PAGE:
The anti-defection law itself makes it very clear. It says that the Speaker has to decide which party a member belongs on the basis of which party gave him the ticket to fight the elections.

It was the Uddhav Thackeray led undivided Shiv Sena which put up these candidates (the 40 MLAs, including Eknath Shinde who rebelled and formed the government with the BJP) to fight the elections under the banner of the Shiv Sena whose election symbol was the bow and arrow.

Does the Supreme Court judgment explicitly say so?

No. That is what I want to explain.

In its conclusion, point (d) the SC says: ‘The political party, and not the legislature party, appoints the Whip and the Leader of the party in the House. Further, the direction to vote in a particular manner or to abstain from voting is issued by the political party and not the legislature party.’

‘The decision of the Speaker as communicated by the Deputy Secretary to the Maharashtra Legislative Assembly dated 3 July 2022 is contrary to law. The Speaker shall recognise the Whip and the Leader who are duly authorised by the Shiv Sena political party with reference to the provisions of the party Constitution, after conducting an enquiry in this regard and in keeping with the principles discussed in this judgment.’

What principles is the court pointing to here?

The principle laid down in the judgment is that only the political party can appoint the whip, not the legislative wing of the party (which then had the support of the 40 MLAs who rebelled against Uddhav Thackeray).

It is only the political party that can appoint the leader (of the legislative wing). These are the principles laid out in this judement.

The Supreme Court is asking the Speaker to resolve the issue (of disqualification of 16 MLAs) on the basis of these principles laid down in the judgment.

How will the wheel then turn in the coming days?

I am sure there will be confusion. Both parties will claim victories (by reading the judgment selectively).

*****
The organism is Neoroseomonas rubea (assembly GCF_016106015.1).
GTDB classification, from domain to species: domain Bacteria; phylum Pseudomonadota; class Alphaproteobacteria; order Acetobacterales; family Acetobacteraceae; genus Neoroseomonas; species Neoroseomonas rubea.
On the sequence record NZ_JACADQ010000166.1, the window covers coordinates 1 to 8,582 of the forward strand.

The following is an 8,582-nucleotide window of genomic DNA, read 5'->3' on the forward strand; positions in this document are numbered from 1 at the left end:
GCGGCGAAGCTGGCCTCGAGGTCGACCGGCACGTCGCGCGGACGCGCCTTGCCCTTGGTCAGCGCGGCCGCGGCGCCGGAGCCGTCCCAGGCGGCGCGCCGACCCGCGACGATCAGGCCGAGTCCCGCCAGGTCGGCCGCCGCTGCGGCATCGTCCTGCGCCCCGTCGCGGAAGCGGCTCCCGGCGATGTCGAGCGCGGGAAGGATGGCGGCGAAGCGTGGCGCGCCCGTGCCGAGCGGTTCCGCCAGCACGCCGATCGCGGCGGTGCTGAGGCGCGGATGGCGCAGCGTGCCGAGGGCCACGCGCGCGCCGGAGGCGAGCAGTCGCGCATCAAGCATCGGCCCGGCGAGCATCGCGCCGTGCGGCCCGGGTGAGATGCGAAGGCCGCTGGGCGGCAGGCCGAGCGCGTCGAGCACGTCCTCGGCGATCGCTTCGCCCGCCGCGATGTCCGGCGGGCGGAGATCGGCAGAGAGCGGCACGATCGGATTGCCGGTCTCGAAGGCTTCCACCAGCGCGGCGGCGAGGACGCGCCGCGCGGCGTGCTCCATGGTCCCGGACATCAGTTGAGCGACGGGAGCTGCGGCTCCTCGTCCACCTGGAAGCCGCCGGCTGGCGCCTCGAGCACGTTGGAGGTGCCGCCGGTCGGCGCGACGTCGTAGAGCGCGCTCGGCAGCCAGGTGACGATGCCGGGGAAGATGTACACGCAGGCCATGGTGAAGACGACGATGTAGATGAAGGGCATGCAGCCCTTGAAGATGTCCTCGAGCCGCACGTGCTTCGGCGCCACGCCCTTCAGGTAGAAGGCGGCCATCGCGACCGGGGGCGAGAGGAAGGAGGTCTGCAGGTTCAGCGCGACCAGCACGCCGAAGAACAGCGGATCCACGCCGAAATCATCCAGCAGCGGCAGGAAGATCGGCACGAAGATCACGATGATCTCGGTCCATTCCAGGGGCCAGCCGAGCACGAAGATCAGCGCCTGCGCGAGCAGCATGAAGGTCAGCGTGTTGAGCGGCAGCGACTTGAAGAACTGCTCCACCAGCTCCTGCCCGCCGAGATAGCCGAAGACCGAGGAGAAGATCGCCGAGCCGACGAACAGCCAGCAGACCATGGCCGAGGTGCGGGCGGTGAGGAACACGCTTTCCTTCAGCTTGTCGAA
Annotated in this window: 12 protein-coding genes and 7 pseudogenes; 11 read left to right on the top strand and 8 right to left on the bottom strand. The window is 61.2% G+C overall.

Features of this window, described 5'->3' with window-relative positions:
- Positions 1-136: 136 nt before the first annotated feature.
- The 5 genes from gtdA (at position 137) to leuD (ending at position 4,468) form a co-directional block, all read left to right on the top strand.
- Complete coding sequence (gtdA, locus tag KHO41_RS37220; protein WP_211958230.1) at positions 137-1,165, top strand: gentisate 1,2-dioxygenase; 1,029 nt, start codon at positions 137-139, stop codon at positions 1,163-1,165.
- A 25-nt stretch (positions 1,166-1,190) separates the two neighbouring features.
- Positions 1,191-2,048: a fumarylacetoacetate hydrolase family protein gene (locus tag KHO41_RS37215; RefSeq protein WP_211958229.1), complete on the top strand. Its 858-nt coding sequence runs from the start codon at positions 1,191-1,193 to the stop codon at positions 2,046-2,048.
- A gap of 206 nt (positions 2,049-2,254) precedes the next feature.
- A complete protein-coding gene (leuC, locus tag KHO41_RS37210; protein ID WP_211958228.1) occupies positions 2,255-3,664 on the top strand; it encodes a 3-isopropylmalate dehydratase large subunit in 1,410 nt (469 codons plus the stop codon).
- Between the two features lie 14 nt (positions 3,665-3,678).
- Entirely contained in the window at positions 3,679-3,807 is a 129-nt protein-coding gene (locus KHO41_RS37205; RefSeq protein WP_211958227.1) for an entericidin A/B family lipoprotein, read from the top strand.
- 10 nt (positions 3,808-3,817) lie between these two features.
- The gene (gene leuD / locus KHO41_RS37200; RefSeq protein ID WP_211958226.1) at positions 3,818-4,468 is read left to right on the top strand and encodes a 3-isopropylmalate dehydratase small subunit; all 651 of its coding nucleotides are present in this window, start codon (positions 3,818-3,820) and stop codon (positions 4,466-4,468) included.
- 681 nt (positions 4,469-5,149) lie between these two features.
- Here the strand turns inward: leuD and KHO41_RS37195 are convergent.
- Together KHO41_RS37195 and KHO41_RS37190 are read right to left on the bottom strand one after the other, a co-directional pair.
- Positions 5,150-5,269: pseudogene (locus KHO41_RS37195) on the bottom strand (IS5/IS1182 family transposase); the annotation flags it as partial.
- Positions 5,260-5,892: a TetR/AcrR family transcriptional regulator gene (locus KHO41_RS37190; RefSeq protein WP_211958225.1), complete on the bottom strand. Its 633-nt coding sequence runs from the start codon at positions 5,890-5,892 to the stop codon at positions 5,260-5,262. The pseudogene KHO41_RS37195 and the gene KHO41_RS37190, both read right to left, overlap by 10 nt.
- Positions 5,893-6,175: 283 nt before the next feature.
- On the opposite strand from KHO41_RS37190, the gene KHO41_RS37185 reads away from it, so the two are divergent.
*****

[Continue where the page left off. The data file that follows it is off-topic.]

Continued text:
According to me the issue is settled as it was Uddhav Thackeray (Shiv Sena) who had the legal capacity to appoint the chief whip and also appoint the leader (of the legislative wing of the undivided Shiv Sena).

The Supreme Court’s judgment also calls upon the Speaker to decide the disqualification petition within a reasonable period.
What could legally constitute a ‘reasonable period’? Is there any framework/guideline that will help at objective definition of ‘reasonable period’?

I think the Speaker should decide the issue within three months as Justice Rohinton Fali Nariman in one of his judgments had defined the reasonable period and it should be defined in the context of this judgment.

Whichever way the Speaker rules and whenever he does depending on what constitutes a ‘reasonable period’, what do you think the Speaker’s options are?

There are no two ways other than the Speaker of the House deciding the disqualification (of MLAs) in the first instance.

It can come before the Supreme Court in case someone appeals against the Speaker’s decision. That is why the Supreme Court referred it to the Speaker.

The Supreme Court has certainly laid the principles based on which the Speaker will give his ruling. And that is what the Supreme Court has done.

The Speaker does not have many options. According to me, the Speaker has only one option –that is to disqualify the MLAs who defied the whip issued by the undivided Shiv Sena led by Uddhav Thackeray.

If you understood this judgement correctly then the Speaker does not have any other option.

Would a Speaker elected by the support of the very same MLAs from the Shiv Sena and BJP disqualify them in the first place?

The Speaker is supposed to be above politics even if he is elected by the elected members in the legislative assembly. He has to be an impartial umpire and so the Supreme Court has invested so much confidence in the office of the Speaker.

If the ruling dispensation is behaving as if the Speaker will favour them just because they elected him then that goes against the spirit of the Constitutionality of the office of Speaker.

The Speaker has to act in an impartial way and in accordance with what the Supreme Court has laid out in its judgement.

That is the whole sum and substance of the judgment delivered by the apex court.

The only option before the Speaker now is to disqualify the MLAs who defied the first whip issued by the original, undivided, Shiv Sena.